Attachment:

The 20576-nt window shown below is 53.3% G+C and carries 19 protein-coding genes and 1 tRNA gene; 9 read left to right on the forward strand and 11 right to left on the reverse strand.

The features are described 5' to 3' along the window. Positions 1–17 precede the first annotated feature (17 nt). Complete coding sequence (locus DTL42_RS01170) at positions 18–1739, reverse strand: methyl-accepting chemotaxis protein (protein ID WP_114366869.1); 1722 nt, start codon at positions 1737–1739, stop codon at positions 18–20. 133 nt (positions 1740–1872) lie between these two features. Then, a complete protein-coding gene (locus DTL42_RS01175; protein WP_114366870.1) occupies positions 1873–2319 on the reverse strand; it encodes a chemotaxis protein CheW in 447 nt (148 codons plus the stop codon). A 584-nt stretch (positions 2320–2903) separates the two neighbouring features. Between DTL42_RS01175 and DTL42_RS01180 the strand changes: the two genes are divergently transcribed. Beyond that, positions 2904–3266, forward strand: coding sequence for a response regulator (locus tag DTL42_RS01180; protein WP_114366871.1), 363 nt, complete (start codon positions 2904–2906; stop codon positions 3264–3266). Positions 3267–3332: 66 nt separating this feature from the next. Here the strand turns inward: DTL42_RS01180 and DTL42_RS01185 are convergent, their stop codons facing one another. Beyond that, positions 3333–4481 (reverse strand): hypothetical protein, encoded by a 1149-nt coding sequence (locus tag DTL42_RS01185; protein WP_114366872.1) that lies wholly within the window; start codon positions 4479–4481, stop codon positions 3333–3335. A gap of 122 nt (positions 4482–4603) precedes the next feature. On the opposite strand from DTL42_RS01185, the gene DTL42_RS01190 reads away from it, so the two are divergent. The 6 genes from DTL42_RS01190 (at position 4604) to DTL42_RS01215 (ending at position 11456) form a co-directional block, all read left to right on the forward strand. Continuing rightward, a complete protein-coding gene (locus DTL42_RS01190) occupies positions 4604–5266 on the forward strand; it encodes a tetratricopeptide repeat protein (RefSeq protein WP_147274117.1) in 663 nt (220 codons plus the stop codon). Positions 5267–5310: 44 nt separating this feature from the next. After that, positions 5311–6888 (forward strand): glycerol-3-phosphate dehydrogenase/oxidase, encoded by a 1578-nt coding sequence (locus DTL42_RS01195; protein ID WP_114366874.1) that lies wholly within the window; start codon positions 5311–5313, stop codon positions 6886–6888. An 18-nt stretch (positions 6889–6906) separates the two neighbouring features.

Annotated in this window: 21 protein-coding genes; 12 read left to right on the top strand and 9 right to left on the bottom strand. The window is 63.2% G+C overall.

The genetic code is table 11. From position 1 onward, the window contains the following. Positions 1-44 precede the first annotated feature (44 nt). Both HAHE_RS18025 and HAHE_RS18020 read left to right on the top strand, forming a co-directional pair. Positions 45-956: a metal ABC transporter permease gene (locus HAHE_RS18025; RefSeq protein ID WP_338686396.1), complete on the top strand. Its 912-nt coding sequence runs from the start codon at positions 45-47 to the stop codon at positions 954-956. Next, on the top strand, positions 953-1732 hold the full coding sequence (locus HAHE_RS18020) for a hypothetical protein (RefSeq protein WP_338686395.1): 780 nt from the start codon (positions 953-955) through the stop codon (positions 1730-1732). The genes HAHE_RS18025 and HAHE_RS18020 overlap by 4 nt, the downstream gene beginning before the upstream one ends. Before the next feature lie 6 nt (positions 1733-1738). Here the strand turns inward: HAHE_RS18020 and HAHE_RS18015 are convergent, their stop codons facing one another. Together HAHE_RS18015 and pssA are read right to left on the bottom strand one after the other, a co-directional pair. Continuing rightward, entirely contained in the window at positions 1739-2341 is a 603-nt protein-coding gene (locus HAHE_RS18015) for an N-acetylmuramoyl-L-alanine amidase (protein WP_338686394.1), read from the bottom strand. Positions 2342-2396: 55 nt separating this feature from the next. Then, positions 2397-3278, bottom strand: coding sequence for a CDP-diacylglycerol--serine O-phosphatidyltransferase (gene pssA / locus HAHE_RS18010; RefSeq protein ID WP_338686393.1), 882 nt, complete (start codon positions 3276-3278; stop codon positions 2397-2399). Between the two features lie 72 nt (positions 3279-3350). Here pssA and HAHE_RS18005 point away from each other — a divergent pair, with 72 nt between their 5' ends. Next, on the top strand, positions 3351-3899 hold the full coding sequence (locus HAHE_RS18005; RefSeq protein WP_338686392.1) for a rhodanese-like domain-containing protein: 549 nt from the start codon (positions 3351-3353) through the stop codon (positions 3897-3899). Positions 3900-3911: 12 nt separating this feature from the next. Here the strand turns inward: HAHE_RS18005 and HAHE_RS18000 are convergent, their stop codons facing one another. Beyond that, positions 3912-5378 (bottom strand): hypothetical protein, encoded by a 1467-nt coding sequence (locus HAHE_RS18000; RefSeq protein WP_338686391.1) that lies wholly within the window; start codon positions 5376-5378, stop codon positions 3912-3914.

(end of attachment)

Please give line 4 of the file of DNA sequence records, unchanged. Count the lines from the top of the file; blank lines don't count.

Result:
The genetic code is table 11. From position 1 onward, the window contains the following. Positions 1-44 precede the first annotated feature (44 nt). Both HAHE_RS18025 and HAHE_RS18020 read left to right on the top strand, forming a co-directional pair. Positions 45-956: a metal ABC transporter permease gene (locus HAHE_RS18025; RefSeq protein ID WP_338686396.1), complete on the top strand. Its 912-nt coding sequence runs from the start codon at positions 45-47 to the stop codon at positions 954-956. Next, on the top strand, positions 953-1732 hold the full coding sequence (locus HAHE_RS18020) for a hypothetical protein (RefSeq protein WP_338686395.1): 780 nt from the start codon (positions 953-955) through the stop codon (positions 1730-1732). The genes HAHE_RS18025 and HAHE_RS18020 overlap by 4 nt, the downstream gene beginning before the upstream one ends. Before the next feature lie 6 nt (positions 1733-1738). Here the strand turns inward: HAHE_RS18020 and HAHE_RS18015 are convergent, their stop codons facing one another. Together HAHE_RS18015 and pssA are read right to left on the bottom strand one after the other, a co-directional pair. Continuing rightward, entirely contained in the window at positions 1739-2341 is a 603-nt protein-coding gene (locus HAHE_RS18015) for an N-acetylmuramoyl-L-alanine amidase (protein WP_338686394.1), read from the bottom strand. Positions 2342-2396: 55 nt separating this feature from the next. Then, positions 2397-3278, bottom strand: coding sequence for a CDP-diacylglycerol--serine O-phosphatidyltransferase (gene pssA / locus HAHE_RS18010; RefSeq protein ID WP_338686393.1), 882 nt, complete (start codon positions 3276-3278; stop codon positions 2397-2399). Between the two features lie 72 nt (positions 3279-3350). Here pssA and HAHE_RS18005 point away from each other — a divergent pair, with 72 nt between their 5' ends. Next, on the top strand, positions 3351-3899 hold the full coding sequence (locus HAHE_RS18005; RefSeq protein WP_338686392.1) for a rhodanese-like domain-containing protein: 549 nt from the start codon (positions 3351-3353) through the stop codon (positions 3897-3899). Positions 3900-3911: 12 nt separating this feature from the next. Here the strand turns inward: HAHE_RS18005 and HAHE_RS18000 are convergent, their stop codons facing one another. Beyond that, positions 3912-5378 (bottom strand): hypothetical protein, encoded by a 1467-nt coding sequence (locus HAHE_RS18000; RefSeq protein WP_338686391.1) that lies wholly within the window; start codon positions 5376-5378, stop codon positions 3912-3914.